They hold $1.3 trillion in assets and, chances are, you've never heard of them.
The Federal Home Loan Banks, or FHLBs, were created during the Depression, and are meant to ensure that if the economy were to tank, commercial banks would still have the money to issue home loans. A cooperative of 12 regional banks, the system works like this: banks, thrifts, credit unions and insurers (more than 8,100 across the country) become members and put up collateral; the FHLBs borrow money and lend it to them at a discount.
So where does the subsidy come in? Well, there's an implicit guarantee that if the home loan bank system were to fail, the government would bail it out, as it bailed out Fannie Mae and Freddie Mac last year. Because investors believe this, the FHLBs are able to borrow money at very low rates — and therein lies the subsidy.
The FHLBs provide a valuable service, especially to community banks that can't easily borrow money elsewhere. But on May 18, their regulator, the Federal Housing Finance Agency, had harsh words for some of the FHLBs. Here's what it had to say about the Seattle bank:
"Governance is unsatisfactory. [The bank's] financial condition is weakening… Earnings probably will not be sufficient to cover additional [losses] should [they] occur. Future losses could be substantial, and the FHLBank has no retained earnings with which to buffer additional losses."
The problem is that over the last few years, some of the FHLBs invested heavily in private mortgage-backed securities — the same types of investments that lost much of their value during the housing crisis. The FHLBs invested in very few securities backed by subprime loans — the so-called toxic assets we've heard so much about of late. Nonetheless, the values of some of the FHLB investments have plunged — and fast.
In the space of just two months, for example, the ratings of about $1.4 billion of the Seattle bank's investments were downgraded from AAA to junk status. That doesn't mean they're now worthless, but it certainly increases the chances that they won't recover their full value. What's more, the Seattle bank was only holding about $1.7 billion in capital on December 31, 2008; that capital is meant to protect it against losses.
The Seattle bank appears to be in the worst shape, but several of the FHLBs have run into similar problems, as we detailed earlier this week at Subsidyscope.com.
In May, when they released their first quarter numbers, several of the FHLBs took substantial "unrealized losses," largely because of the private mortgage-backed securities. Because the banks believe these losses are temporary, they don't have to be recognized on their accounting statements.
The unrealized losses were quite large in some cases. The Seattle bank had far more unrealized losses than it had capital, which could raise problems if some of them are realized in the future.
And the Seattle FHLB has already exhausted many of the buffers it had to protect against future shortfalls. For example, at the end of 2008, it became the first Federal Home Loan Bank in the system's history to run out of retained earnings, an important safeguard against losses.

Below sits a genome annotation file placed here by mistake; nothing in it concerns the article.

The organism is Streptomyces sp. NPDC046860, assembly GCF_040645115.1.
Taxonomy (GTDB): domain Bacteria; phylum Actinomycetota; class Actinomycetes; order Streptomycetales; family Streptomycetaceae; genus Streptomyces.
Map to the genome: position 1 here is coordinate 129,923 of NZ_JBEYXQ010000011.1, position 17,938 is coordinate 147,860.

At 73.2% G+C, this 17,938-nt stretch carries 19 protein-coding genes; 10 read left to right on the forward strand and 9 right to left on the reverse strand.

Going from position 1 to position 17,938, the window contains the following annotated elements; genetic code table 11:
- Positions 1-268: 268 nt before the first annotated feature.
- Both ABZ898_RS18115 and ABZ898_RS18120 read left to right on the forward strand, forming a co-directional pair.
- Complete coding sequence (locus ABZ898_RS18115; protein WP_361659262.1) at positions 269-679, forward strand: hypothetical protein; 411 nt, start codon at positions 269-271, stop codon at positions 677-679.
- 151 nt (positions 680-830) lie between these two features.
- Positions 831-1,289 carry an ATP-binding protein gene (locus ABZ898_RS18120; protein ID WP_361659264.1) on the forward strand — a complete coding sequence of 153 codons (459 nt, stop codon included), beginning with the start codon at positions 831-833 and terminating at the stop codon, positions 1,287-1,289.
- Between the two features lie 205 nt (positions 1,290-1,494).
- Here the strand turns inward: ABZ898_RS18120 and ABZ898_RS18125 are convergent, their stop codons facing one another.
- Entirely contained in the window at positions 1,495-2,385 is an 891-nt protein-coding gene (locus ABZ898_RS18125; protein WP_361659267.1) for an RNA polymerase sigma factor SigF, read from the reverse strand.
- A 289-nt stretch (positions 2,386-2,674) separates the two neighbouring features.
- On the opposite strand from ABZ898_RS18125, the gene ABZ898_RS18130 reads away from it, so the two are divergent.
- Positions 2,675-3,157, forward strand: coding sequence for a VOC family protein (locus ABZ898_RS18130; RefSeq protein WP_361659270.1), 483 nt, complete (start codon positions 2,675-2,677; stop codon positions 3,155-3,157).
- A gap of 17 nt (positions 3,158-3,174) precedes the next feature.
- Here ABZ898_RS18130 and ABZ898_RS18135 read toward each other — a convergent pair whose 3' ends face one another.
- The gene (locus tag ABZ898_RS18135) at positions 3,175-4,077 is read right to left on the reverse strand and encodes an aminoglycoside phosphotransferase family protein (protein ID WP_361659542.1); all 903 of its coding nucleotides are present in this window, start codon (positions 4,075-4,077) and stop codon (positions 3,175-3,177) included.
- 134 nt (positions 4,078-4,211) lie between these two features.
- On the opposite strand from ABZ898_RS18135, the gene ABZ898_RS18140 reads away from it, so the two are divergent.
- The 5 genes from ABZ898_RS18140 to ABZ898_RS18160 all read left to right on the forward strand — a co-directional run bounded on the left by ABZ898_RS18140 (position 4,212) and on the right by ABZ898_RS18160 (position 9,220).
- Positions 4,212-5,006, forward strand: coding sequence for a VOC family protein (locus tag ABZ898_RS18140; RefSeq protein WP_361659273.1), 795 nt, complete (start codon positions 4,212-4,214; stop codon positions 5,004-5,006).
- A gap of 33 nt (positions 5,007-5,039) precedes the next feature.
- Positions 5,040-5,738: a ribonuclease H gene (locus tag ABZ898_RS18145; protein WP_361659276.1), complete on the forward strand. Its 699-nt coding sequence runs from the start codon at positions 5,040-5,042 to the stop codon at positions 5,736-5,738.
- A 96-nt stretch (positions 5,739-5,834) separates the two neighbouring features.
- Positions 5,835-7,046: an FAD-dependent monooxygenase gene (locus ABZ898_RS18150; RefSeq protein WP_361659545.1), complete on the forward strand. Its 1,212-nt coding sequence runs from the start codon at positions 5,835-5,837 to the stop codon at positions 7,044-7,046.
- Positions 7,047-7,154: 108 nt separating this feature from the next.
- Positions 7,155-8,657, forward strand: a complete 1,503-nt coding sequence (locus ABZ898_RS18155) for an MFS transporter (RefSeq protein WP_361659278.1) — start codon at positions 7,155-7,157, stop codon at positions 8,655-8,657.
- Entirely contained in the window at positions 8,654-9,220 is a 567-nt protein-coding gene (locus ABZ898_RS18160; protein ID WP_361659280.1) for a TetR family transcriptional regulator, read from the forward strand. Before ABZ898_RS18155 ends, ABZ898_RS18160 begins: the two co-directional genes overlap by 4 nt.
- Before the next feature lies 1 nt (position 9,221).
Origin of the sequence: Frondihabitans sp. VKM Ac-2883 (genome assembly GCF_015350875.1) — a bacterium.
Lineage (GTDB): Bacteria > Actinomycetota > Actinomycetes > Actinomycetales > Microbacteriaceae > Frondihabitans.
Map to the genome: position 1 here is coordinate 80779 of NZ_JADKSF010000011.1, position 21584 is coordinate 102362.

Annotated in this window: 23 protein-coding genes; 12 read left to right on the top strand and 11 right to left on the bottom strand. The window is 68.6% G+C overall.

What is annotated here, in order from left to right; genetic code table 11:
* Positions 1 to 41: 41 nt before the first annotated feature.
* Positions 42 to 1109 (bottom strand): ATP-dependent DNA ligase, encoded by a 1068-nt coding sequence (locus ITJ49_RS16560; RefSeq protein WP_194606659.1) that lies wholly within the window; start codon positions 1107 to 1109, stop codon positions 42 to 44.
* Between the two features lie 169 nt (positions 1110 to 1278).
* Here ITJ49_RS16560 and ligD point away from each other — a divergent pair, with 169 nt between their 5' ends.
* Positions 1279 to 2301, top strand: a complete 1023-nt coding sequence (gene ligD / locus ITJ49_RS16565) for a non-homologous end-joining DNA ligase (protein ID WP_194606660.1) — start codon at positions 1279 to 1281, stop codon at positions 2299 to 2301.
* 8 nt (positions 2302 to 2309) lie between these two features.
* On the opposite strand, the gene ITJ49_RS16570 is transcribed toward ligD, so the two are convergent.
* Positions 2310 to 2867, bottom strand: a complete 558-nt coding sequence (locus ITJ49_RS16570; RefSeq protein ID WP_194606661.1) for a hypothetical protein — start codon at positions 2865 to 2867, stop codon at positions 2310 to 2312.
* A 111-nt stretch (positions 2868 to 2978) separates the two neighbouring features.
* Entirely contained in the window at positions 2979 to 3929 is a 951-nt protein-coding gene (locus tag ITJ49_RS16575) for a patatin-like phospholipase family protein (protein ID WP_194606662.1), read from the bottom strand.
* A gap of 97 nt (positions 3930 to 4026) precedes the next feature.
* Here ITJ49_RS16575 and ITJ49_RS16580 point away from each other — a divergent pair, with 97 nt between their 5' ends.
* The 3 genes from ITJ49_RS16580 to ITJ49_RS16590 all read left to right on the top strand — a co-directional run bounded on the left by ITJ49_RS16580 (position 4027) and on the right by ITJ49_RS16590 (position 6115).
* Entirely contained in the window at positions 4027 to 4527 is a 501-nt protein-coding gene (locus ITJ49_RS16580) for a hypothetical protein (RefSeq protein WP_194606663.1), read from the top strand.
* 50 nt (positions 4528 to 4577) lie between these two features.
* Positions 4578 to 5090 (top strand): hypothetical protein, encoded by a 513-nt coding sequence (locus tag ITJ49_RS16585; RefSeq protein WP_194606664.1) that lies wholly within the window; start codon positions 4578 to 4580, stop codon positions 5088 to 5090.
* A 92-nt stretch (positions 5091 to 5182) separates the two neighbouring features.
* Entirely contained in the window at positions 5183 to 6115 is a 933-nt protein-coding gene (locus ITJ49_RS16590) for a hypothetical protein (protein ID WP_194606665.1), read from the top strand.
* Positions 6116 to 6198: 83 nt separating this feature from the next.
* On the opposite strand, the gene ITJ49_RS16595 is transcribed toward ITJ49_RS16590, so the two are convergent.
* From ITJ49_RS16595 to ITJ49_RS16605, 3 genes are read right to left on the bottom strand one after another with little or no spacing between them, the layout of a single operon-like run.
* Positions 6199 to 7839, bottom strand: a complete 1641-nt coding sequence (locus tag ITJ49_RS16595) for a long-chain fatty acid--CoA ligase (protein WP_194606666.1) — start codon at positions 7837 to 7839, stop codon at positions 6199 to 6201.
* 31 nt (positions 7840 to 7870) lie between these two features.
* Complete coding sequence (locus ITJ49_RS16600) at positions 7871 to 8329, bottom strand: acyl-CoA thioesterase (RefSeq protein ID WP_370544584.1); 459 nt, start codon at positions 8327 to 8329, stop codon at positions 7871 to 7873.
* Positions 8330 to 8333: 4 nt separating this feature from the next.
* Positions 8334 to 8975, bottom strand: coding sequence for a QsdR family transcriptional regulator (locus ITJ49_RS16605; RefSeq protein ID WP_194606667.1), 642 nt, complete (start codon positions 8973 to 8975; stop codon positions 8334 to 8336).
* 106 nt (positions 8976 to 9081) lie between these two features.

Home loan bank representatives say the setbacks are merely temporary because they intend to hold the securities to maturity. By then, they predict, the economy will have improved and these holdings will have recovered their value.
Besides, spokespeople say, the FHLB system as a whole has enough capital to recover from any future losses, even if a few of the banks were to come up short.
In an e-mail, a spokesperson for the Seattle bank said the downgraded securities are "still performing," and that the unrealized losses are "driven by depressed market prices, rather than actual economics."
Still, some analysts have concerns. "[T]he kind of numbers you're talking about would suggest a significant amount of stress," said Mark Flannery, professor of
finance at the University of Florida, Gainesville, and co-author of the 2006 report, "The Federal Home Loan Bank System: The "Other" Housing GSE."
Private mortgage-backed securities are much riskier, however. In January, Moody's was already raising concerns about the FHLBs' capital levels, based on data from October 2008. It reported that in the worst-case scenario, if the FHLBs' securities didn't regain their value, eight of the 12 banks would fail to meet their capital requirements, raising risks for taxpayers. Further complicating the picture, the Financial Accounting Standards Board loosened the accounting rules that govern the home loan banks. In the case of the Seattle bank, the net income on its books as of March 31 would have been $823 million lowerwithout the rule change.
Regardless, Timothy Yeager, a professor of finance at the University of Arkansas and a former economist at the Federal Reserve Bank of St. Louis, thinks the home loan banks will remain strong. "They have the means to straighten this out, and in the end, they'll be fine," he said. "They'll get their capital levels back over time."
But some charge that a few of the FHLBs have endangered their mission to make homeownership affordable by making such risky investments. "The Federal Home Loan Banks received so many benefits from government that one would have expected them to manage their affairs more prudently," said Tom Stanton, fellow at the Center for the Study of American Government at Johns Hopkins University and a specialist in government-sponsored enterprises like the FHLBs. "Given their low cost of funds and the agency debt markets, they didn't need to take on risky assets in order to thrive and carry out their public purposes."